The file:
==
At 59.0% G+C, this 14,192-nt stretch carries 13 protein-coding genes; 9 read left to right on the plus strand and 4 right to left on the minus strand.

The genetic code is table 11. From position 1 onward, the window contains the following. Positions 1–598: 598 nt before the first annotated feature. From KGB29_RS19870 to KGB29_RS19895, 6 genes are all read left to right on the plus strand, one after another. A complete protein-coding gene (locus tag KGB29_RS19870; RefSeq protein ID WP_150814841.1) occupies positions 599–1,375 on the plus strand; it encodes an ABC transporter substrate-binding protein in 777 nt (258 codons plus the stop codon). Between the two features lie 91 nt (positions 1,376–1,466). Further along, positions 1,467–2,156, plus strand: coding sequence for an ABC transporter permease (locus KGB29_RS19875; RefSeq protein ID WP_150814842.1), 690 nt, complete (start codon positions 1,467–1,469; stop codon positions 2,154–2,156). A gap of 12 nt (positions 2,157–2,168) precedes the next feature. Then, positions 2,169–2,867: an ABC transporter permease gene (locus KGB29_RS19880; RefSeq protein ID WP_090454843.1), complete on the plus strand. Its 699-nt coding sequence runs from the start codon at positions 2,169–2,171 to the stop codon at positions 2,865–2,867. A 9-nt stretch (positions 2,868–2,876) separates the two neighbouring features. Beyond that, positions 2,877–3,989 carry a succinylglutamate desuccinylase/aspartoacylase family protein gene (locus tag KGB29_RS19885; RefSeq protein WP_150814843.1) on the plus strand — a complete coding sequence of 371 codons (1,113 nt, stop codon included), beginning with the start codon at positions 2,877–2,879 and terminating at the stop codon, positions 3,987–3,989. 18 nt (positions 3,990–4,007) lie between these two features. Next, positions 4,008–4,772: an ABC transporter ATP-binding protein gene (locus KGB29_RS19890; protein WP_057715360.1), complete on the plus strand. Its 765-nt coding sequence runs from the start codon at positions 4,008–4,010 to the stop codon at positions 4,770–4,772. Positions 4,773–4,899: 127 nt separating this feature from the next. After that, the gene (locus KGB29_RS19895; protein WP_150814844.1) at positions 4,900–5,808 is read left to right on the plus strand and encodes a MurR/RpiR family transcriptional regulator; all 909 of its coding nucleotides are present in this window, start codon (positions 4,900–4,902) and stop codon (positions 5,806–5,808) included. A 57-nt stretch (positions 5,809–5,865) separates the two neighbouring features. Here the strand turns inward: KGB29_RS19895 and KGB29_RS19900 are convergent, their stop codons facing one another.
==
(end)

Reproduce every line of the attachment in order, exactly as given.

At 59.0% G+C, this 14,192-nt stretch carries 13 protein-coding genes; 9 read left to right on the plus strand and 4 right to left on the minus strand.

The genetic code is table 11. From position 1 onward, the window contains the following. Positions 1–598: 598 nt before the first annotated feature. From KGB29_RS19870 to KGB29_RS19895, 6 genes are all read left to right on the plus strand, one after another. A complete protein-coding gene (locus tag KGB29_RS19870; RefSeq protein ID WP_150814841.1) occupies positions 599–1,375 on the plus strand; it encodes an ABC transporter substrate-binding protein in 777 nt (258 codons plus the stop codon). Between the two features lie 91 nt (positions 1,376–1,466). Further along, positions 1,467–2,156, plus strand: coding sequence for an ABC transporter permease (locus KGB29_RS19875; RefSeq protein ID WP_150814842.1), 690 nt, complete (start codon positions 1,467–1,469; stop codon positions 2,154–2,156). A gap of 12 nt (positions 2,157–2,168) precedes the next feature. Then, positions 2,169–2,867: an ABC transporter permease gene (locus KGB29_RS19880; RefSeq protein ID WP_090454843.1), complete on the plus strand. Its 699-nt coding sequence runs from the start codon at positions 2,169–2,171 to the stop codon at positions 2,865–2,867. A 9-nt stretch (positions 2,868–2,876) separates the two neighbouring features. Beyond that, positions 2,877–3,989 carry a succinylglutamate desuccinylase/aspartoacylase family protein gene (locus tag KGB29_RS19885; RefSeq protein WP_150814843.1) on the plus strand — a complete coding sequence of 371 codons (1,113 nt, stop codon included), beginning with the start codon at positions 2,877–2,879 and terminating at the stop codon, positions 3,987–3,989. 18 nt (positions 3,990–4,007) lie between these two features. Next, positions 4,008–4,772: an ABC transporter ATP-binding protein gene (locus KGB29_RS19890; protein WP_057715360.1), complete on the plus strand. Its 765-nt coding sequence runs from the start codon at positions 4,008–4,010 to the stop codon at positions 4,770–4,772. Positions 4,773–4,899: 127 nt separating this feature from the next. After that, the gene (locus KGB29_RS19895; protein WP_150814844.1) at positions 4,900–5,808 is read left to right on the plus strand and encodes a MurR/RpiR family transcriptional regulator; all 909 of its coding nucleotides are present in this window, start codon (positions 4,900–4,902) and stop codon (positions 5,806–5,808) included. A 57-nt stretch (positions 5,809–5,865) separates the two neighbouring features. Here the strand turns inward: KGB29_RS19895 and KGB29_RS19900 are convergent, their stop codons facing one another.